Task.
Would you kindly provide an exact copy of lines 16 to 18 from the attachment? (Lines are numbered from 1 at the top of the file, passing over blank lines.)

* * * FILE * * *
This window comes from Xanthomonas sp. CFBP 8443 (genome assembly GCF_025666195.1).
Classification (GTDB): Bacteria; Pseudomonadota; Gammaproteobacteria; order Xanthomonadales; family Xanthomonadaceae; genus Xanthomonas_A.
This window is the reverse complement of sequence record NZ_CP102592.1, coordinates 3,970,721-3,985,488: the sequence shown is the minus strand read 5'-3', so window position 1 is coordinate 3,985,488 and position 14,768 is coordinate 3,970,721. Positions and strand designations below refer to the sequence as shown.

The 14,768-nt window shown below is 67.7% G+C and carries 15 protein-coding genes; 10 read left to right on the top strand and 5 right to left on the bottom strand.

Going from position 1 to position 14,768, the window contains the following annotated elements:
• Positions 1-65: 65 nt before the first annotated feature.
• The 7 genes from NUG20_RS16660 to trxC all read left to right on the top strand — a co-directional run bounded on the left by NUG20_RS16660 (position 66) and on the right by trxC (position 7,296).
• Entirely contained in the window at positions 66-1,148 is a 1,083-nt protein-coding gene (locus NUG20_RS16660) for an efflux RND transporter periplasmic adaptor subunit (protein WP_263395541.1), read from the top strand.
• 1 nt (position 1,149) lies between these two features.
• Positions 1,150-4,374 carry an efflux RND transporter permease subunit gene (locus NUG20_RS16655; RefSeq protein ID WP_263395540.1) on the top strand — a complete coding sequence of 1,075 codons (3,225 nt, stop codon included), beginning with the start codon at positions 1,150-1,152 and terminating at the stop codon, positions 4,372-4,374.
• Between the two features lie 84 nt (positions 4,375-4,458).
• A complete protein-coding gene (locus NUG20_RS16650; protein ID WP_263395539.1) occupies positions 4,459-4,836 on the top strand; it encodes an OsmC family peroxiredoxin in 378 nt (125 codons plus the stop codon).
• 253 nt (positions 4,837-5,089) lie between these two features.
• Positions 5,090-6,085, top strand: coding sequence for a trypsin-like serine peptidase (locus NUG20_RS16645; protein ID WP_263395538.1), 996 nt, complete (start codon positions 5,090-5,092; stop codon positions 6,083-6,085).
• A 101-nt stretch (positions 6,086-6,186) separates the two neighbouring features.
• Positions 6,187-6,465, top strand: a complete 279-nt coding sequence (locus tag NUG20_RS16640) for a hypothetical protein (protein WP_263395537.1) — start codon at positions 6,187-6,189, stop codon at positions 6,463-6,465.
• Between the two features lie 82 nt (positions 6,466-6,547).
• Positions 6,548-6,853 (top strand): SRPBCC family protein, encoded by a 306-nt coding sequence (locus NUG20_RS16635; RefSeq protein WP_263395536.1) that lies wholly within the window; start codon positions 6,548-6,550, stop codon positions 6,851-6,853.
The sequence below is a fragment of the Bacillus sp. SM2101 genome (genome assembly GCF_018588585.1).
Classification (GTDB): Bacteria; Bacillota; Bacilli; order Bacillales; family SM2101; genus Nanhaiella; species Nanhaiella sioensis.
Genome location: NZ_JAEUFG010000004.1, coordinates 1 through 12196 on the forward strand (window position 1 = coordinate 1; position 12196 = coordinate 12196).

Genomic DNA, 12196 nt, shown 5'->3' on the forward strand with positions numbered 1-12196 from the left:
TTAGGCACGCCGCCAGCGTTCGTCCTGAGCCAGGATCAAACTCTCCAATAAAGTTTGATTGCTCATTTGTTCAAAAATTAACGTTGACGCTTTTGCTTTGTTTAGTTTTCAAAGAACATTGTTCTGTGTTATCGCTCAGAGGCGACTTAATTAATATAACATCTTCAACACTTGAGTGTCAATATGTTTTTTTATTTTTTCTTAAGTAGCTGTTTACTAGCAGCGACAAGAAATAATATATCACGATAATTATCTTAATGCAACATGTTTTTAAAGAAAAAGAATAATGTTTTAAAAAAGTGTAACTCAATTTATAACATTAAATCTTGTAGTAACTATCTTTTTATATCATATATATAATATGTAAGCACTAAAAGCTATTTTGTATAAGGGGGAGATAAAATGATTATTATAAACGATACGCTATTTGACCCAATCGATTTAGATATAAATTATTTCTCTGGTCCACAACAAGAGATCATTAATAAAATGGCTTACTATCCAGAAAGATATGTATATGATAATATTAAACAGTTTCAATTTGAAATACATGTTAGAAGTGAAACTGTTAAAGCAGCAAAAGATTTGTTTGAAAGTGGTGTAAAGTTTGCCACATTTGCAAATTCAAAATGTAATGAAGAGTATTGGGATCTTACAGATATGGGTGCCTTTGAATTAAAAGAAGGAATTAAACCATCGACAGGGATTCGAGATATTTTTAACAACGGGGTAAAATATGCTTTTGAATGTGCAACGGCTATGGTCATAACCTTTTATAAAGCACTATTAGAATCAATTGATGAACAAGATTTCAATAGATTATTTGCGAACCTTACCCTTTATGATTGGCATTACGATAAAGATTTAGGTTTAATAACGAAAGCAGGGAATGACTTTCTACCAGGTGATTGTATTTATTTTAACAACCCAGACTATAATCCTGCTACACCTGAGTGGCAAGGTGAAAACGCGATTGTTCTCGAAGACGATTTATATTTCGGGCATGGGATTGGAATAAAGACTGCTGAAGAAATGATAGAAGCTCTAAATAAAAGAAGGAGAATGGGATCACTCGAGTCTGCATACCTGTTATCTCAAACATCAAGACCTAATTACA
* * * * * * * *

• Positions 6,187-6,465, top strand: a complete 279-nt coding sequence (locus tag NUG20_RS16640) for a hypothetical protein (protein WP_263395537.1) — start codon at positions 6,187-6,189, stop codon at positions 6,463-6,465.
• Between the two features lie 82 nt (positions 6,466-6,547).
• Positions 6,548-6,853 (top strand): SRPBCC family protein, encoded by a 306-nt coding sequence (locus NUG20_RS16635; RefSeq protein WP_263395536.1) that lies wholly within the window; start codon positions 6,548-6,550, stop codon positions 6,851-6,853.